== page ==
Local Search Ads on Google Maps
Google Maps users may soon see a new form of advertising when they use the popular mapping service that displays local search ads when the product is being used.
The ads will be displayed on Google Maps for the desktop and for mobile. Desktop users, those who use a web browser on a desktop computer to access Google Maps, will see ads in two places according to Google.
First, within the search results list right underneath the search box as the first search result. The result is highlighted with a purple Ad icon underneath its title but that is the only difference when compared to the organic results.
The result is highlighted in purple on the map as well which distinguishes them from regular organic listings on the map.
Google notes that a click on the ad in the search box or on the pin on the map itself will show details about the business. The ad furthermore may have a directions button which uses Google Maps' Directions function to direct users to the location.
The new local ad listing on Google Maps will have an impact organic search results as fewer organic rankings are shown when users search on Google Maps.
It is also fact that the first listing receives the bulk of user actions, and since the ad is not really that distinguishable from regular listings, it is likely that this is the case here as well.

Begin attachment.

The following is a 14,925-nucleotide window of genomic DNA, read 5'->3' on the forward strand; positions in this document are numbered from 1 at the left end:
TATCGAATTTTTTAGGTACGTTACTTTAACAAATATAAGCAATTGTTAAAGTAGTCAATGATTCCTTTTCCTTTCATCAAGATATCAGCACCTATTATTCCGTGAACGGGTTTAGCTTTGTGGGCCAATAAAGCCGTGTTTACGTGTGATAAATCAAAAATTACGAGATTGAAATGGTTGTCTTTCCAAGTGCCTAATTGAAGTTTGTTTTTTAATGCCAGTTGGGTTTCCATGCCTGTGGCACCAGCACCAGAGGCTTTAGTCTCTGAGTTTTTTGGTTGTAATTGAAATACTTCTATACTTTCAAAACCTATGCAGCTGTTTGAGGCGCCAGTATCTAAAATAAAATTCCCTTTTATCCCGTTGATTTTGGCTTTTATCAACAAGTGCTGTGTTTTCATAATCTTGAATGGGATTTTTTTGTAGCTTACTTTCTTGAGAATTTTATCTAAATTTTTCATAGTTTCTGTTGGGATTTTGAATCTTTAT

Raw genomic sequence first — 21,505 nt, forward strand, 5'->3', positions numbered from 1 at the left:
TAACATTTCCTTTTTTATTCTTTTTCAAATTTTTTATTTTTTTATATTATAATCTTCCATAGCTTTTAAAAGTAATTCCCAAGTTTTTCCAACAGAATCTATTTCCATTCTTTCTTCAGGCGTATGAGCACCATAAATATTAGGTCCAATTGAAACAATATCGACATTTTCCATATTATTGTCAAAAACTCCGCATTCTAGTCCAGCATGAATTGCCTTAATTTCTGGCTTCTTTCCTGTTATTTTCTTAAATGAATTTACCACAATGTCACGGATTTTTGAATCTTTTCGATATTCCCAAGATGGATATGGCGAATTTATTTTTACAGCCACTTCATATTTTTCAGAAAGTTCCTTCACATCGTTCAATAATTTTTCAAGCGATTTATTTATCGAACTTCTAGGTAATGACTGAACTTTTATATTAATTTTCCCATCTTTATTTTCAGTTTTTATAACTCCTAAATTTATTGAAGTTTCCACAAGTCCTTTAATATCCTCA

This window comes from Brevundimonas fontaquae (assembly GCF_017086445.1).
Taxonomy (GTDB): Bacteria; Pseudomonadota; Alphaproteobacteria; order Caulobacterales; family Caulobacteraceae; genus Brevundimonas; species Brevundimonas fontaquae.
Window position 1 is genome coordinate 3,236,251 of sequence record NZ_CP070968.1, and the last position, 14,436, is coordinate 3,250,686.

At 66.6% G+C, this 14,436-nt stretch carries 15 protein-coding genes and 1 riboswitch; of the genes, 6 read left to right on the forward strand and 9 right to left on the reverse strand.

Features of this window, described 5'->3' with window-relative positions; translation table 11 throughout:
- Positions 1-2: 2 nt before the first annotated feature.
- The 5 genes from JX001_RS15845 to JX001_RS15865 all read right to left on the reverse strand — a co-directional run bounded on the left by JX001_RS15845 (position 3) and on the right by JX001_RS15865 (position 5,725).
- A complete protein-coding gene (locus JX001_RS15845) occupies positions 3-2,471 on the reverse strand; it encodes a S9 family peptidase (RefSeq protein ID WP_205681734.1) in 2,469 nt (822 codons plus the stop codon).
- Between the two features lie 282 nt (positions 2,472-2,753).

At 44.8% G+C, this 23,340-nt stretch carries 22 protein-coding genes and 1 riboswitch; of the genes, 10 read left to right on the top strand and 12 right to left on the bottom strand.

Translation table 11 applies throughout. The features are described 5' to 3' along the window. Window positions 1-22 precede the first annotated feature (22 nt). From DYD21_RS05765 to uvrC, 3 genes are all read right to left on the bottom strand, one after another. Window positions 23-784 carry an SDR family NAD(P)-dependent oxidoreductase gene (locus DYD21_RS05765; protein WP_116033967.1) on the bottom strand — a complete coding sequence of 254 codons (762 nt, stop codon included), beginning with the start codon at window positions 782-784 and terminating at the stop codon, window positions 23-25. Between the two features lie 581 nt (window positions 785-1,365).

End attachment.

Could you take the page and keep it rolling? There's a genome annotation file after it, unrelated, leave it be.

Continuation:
Local search ads on Google Maps for mobile work in pretty much the same fashion. When you search using the Google Maps application on a supported mobile device, an ad may be returned as the first result.
Its listing displays the purple ad icon, and its listing on the map itself is also highlighted in pink.
CBS News has some background information on the implementation. According to the company, Google will tailor ads to user interest based on past searches and other activities using Google services.
So, instead of just displaying matching ads to users when they search, a search for restaurant could push a local restaurant ad to the user, Google dives deeper by analyzing the user's past activity.
It is unclear how far this goes, but a scenario could look like this: Google notes that the user likes to eat at McDonalds, so when a search for restaurant is recorded, Google might push an ad for a nearby McDonalds over other restaurant businesses.
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